Quantitative Analysis for Managerial Applications

Only available on StudyMode
  • Download(s) : 75
  • Published : April 23, 2013
Open Document
Text Preview
ASSIGNMENTS

Course Code:MS 08
Course Title:Quantitative Analysis for Managerial Applications Assignment No.:MS-08/TMA/SEM-I/2013
Coverage:All Blocks
Note : Attempt all the questions and submit this assignment on or before 30th April, 2013 to the coordinator of your study center.

1.A sum of `8550 is to be paid in 15 installments where each installment is `10 more than the previous installment. Find the first installment and the last installment.

Let x = the first payment.
The sequence of 15 payments is
(1) x, x+10, x+20, x+30, ... , x+140
The sum of these 15 payments is
(2) 15x + 10*(14*15/2) or
(3) 15x + 1050
Now set (3) equal to the total sum to be made and get

(4) 15x + 1050 = 8550 or
(5) 15x = 7500 or
(6) x = 500
The last payment in (1) is x + 140 or
(7) 15th = 640
Answer: The first payment is $500 and the last payment is $640. I'll leave it to you to add up the sequence of (1) to "prove" that our answer is right. LOL

2.A salesman is known to sell a product in 3 out of 5 attempts. While another salesman in 2 out of 5 attempts. Find the probability that a.No sales will happen
b.Either of them will succeed in selling the product

Let A be the event that the first salesman will sell the product and B be the event that the second salesman will sell the product. Given
(1) Probability that no sales will happen = P(A') × P(B')

(2) Probability that either of the salesman will succeed in selling the product = P(A') × P(B) + P(A) × P(B')

3.A hundred squash balls are tested by dropping from a height of 100 inches and measuring the height of the bounce. A ball is “fast” if it rises above 32 inches. The average height of bounce was 30 inches and the standard deviation was ¾ inches. What is the chance of getting a “fast” standard ball?

T otal no. of observations N = 100
Mean,μ = 30inches
Standard deviation, σ=3/4 inches=0.75 inches
Suppose 'x' is the normal variable=32 inches

4.Explain the chi-square testing- (i) as a test for independence of attributes, and (ii) as a test for goodness of fit.

About the Chi-Square Test
Generally speaking, the chi-square test is a statistical test used to examine differences with categorical variables. There are a number of features of the social world we characterize through categorical variables - religion, political preference, etc. To examine hypotheses using such variables, use the chi-square test. The chi-square test is used in two similar but distinct circumstances: a.for estimating how closely an observed distribution matches an expected distribution - we'll refer to this as the goodness-of-fit test b.for estimating whether two random variables are independent. The Goodness-of-Fit Test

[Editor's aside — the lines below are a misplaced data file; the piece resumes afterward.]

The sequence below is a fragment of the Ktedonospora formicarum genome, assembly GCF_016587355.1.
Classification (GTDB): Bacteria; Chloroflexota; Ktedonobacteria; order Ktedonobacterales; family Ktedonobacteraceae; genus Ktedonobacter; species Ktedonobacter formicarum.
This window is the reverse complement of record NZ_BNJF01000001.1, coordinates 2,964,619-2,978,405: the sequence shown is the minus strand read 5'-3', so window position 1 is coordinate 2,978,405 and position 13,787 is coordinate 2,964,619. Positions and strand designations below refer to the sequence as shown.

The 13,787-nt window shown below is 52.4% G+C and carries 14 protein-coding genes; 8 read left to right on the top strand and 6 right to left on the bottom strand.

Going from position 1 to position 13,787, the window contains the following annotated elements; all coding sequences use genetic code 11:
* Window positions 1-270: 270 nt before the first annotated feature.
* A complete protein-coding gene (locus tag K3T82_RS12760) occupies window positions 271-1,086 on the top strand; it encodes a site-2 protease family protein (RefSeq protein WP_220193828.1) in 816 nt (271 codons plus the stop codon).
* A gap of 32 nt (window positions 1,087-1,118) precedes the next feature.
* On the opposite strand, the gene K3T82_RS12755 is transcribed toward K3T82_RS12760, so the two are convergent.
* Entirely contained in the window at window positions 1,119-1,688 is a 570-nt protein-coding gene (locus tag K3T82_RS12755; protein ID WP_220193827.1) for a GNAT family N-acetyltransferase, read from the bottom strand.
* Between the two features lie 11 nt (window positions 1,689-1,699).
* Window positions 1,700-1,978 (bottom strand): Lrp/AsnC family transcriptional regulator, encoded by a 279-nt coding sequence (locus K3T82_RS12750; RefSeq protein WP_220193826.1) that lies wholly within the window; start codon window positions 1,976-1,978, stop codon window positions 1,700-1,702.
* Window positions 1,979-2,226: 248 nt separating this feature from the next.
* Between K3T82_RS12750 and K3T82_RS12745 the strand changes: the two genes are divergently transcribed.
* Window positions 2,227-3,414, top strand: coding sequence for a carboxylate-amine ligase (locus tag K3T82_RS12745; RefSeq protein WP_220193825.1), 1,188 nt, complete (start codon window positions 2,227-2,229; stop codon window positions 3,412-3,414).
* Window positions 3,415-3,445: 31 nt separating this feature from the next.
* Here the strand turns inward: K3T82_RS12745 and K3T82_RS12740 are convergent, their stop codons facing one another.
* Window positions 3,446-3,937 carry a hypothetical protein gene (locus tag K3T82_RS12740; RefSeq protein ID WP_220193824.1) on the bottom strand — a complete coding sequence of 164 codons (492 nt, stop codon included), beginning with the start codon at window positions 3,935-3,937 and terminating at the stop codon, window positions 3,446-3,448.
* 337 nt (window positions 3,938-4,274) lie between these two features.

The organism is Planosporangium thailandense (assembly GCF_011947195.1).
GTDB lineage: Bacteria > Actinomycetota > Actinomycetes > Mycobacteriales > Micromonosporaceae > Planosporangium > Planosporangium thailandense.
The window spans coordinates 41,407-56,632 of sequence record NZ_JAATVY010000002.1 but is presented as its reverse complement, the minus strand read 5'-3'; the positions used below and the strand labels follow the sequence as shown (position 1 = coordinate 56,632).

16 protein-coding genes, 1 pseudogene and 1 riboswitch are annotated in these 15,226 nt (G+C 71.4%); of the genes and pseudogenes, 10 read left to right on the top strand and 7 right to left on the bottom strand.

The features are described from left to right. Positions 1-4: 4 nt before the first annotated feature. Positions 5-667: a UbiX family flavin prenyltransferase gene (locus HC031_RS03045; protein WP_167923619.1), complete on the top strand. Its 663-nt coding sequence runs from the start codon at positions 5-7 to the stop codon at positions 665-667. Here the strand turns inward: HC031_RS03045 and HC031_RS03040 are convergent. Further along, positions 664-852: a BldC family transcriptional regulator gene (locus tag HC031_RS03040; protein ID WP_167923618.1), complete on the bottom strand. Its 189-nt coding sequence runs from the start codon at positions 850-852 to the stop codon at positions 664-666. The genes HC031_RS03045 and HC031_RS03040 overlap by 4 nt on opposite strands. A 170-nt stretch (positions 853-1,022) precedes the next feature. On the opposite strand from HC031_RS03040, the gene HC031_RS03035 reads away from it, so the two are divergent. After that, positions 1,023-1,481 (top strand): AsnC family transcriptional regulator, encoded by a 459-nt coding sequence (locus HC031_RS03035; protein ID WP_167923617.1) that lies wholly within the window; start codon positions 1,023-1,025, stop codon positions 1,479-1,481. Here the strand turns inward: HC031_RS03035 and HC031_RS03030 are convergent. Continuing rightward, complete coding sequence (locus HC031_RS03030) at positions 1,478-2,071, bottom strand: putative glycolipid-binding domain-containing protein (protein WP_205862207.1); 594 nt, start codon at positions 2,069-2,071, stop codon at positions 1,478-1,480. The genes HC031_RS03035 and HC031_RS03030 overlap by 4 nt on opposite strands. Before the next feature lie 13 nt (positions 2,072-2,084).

One of the more interesting goodness-of-fit applications of the chi-square test is to examine issues of fairness and cheating in games of chance, such as cards, dice, and roulette. Since such games usually involve wagering, there is significant incentive for people to try to rig the games and allegations of missing cards, "loaded" dice, and "sticky" roulette wheels are all too common. So how can the goodness-of-fit test be used to examine cheating in gambling? It is easier to describe the process through an example. Take the example of dice. Most dice used in wagering have six sides, with each side having a value of one, two, three, four, five, or six. If the die being used is fair, then the chance of any particular number coming up is the same: 1 in 6. However, if the die is loaded, then certain numbers will have a greater likelihood of appearing, while others will have a lower likelihood. One night at the Tunisian Nights Casino, renowned gambler Jeremy Turner (a.k.a. The Missouri Master) is having a fantastic night at the craps table. In two hours of playing, he's racked up $30,000 in winnings and is showing no sign of stopping. Crowds are gathering around him to watch his streak - and The Missouri Master is telling...
tracking img